As the Ravens prepare to face the Raiders in their Week 2 matchup, we get to know the officiating crew for the game, and whether to expect a ton of dirty laundry on the field, or a crew that swallows their whistles.
Officiating Crew: Pete Morelli (referee), Ruben Fowler (umpire), Ed Camp (head linesman), Rick Patterson (field judge), Sarah Thomas (field judge), Rob Vernatchi (side judge), Dale Shaw (back judge).
The glaring name shining through in this group is, of course, Sarah Thomas.
Thomas, a pioneer in her own right, has worked her way up the ranks, starting at the high school level in her early years, and eventually becoming the 1st female to officiate a major college game (as an official for Conference USA), the 1st female to officiate in a major bowl game (Little Caesar’s Pizza Bowl in ’09), and after 2 years of working in the NFL officiating development program, Thomas has now become the 1st full-time female official in NFL history.
We applaud you Sarah!
Of course, as fans, our focus is on the level of officiating more so than anything else.
What should we expect from Morelli’s crew this week?
Initially I went back to see the last time the Ravens had Morelli’s crew officiate a game, which happened to be the Snow Bowl game from 2013, when the Ravens squeaked by the Vikings with the last second Marlon Brown touchdown. Unfortunately, it appears Morelli’s crew has gotten a full makeover since then, with all new faces behind him, making any assessment of that game a moot point.
Could be a good thing, right? First time with the new crew for the Ravens?
I’m thinking not so much.
Using a near-sighted approach to this crew, I went back and watched the Texans-Chiefs game from Week 1 to see how they performed. Overall, it was a rough game. The crew came up short in big spots of the game, missing major calls in a few key moments that could have swayed the game in favor of the Texans, while also (for my viewing pleasure) getting into a near-altercation amongst themselves midgame.
The two glaring missed calls I noticed were both PI’s (pass interference), both on 3rd down plays, with one in the endzone for what could have been an easy touchdown. The first of the 2 PI’s misses was an attempt by Cecil Shorts of the Texans to turn back on a deep route. The corner ran straight through him, impeding his ability to make a play, and despite the uproar from the crowd, hands up by Shorts, and suggestion of a missed call by the broadcast team? No call. 4th down. Punt. Chiefs score again and go up 14-0.
The other missed PI proved to be even worse. In the final seconds of the 2nd quarter during the Texans attempt at a comeback, Hoyer chucked a 3rd down pass into the endzone, where Nate Washington was met with a clear hip bump/shove in the endzone with the ball in the air, that had Texans coach Bill O’Brien fuming, with a few choice words for Morelli’s crew.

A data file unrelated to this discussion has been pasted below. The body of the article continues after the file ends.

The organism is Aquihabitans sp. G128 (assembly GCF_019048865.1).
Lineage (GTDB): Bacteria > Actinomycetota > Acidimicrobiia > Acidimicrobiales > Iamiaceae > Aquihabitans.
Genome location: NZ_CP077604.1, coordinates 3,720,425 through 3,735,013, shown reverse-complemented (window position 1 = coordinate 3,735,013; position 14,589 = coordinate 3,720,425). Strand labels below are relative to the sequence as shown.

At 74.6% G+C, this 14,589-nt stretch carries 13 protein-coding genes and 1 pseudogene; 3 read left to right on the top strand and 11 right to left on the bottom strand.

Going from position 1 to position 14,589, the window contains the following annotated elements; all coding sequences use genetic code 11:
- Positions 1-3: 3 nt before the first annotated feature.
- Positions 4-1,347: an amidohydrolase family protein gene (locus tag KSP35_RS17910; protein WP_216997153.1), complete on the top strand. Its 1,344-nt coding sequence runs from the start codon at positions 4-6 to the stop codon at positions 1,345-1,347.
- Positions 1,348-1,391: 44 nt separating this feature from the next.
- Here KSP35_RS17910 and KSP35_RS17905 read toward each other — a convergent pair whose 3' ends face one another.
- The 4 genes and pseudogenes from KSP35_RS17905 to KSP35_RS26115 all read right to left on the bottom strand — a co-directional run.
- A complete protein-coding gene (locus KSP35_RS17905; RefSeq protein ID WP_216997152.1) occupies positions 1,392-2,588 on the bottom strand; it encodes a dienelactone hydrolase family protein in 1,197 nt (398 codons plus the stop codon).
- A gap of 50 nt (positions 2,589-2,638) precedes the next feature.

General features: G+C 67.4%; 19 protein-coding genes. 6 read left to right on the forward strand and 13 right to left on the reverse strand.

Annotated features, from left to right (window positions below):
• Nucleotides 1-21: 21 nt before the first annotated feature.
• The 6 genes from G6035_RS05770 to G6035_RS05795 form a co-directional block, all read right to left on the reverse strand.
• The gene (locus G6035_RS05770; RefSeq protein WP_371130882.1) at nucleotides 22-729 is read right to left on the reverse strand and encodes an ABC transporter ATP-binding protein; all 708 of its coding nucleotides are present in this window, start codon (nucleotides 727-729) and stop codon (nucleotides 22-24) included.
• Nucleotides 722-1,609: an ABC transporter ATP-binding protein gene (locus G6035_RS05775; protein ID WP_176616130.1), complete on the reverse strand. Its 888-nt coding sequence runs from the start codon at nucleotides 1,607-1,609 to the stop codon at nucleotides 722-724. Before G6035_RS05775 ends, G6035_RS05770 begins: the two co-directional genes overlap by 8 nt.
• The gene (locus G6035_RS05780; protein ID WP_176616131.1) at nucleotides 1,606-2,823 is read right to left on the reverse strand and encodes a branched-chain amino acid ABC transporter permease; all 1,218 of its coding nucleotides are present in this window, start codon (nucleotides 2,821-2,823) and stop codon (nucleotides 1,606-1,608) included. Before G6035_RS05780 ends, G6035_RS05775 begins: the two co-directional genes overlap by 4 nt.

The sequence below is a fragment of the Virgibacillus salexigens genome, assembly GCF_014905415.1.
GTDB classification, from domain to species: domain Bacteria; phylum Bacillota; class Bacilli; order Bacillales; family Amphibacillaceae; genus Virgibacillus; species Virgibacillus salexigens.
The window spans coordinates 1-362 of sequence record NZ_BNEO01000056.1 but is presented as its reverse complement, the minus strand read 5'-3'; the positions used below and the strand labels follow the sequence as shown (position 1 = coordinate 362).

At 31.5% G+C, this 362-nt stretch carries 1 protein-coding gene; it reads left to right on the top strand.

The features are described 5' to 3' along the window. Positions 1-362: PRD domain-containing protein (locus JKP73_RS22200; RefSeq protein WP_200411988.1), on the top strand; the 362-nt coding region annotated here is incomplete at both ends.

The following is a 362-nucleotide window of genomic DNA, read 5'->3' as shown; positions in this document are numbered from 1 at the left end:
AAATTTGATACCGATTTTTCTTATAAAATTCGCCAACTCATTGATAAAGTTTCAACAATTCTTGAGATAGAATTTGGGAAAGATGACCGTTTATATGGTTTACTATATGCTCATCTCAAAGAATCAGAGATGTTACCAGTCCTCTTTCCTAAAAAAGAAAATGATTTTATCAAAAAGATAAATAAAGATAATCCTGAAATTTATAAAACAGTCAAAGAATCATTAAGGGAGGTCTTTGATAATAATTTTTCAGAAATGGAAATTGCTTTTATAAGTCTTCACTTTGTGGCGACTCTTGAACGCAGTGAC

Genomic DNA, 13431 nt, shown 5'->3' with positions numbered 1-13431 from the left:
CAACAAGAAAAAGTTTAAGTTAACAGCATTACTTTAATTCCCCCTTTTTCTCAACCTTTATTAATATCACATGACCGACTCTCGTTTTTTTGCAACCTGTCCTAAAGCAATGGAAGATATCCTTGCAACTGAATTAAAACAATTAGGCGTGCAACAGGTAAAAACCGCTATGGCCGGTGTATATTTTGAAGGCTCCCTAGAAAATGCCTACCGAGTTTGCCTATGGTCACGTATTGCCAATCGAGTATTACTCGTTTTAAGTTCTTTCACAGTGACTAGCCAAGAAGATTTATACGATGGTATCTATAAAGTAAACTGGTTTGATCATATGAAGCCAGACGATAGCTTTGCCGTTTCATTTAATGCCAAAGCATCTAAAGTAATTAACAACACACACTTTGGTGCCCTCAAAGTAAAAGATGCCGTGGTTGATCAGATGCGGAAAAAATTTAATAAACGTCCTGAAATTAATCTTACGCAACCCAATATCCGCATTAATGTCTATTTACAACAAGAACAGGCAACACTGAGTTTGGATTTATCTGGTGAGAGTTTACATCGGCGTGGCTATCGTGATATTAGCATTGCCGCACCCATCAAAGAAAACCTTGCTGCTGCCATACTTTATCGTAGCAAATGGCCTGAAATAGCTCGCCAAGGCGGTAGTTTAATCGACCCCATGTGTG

The other issue that comes into play is overturned calls via replay. When an officiating crew has multiple plays reviewed and overturned, there’s some cause for concern about their judgment and/or vision on some of these plays. Unfortunately, this concern may come to light this week, as Morelli’s crew did in fact have 2 calls overturned in a coaches challenge last week, both initially called incomplete/out of bounds, and both overturned and ruled a catch.
Then there’s that dispute amongst the crew that was borderline shameful.
On a punt by the Chiefs in the 3rd quarter, the KC special teams unit dove to save the punt from reaching the endzone, and in the process, touched the goal line — therefore a touchback.
Unfortunately, the back judge saw it one way, while the line judge saw it another. The result? A heated dispute that eventually had players and other officials stepping in to break up the near-altercation.
That is flat out embarrassing for this crew, the NFLRA, and the league.
Overall, I’m cautiously optimistic about this crew heading into Sunday’s game.
I expect a fair game to be called on both sides of the ball, but I can’t shake my concern for making the correct calls consistently, especially with those 2 glaring PI’s missed last week. Both were effectively game changing calls – one early in 7-0 game, while the other was in the endzone right before half time that would’ve given momentum to Houston (who lost by 7).
Don’t get me wrong. I am not one who enjoys excessive yellow laundry on the field, especially when they are for ticky-tacky calls that could go either way.
But when blatant calls are missed, there’s some cause for concern.
You might want to have a Xanax nearby.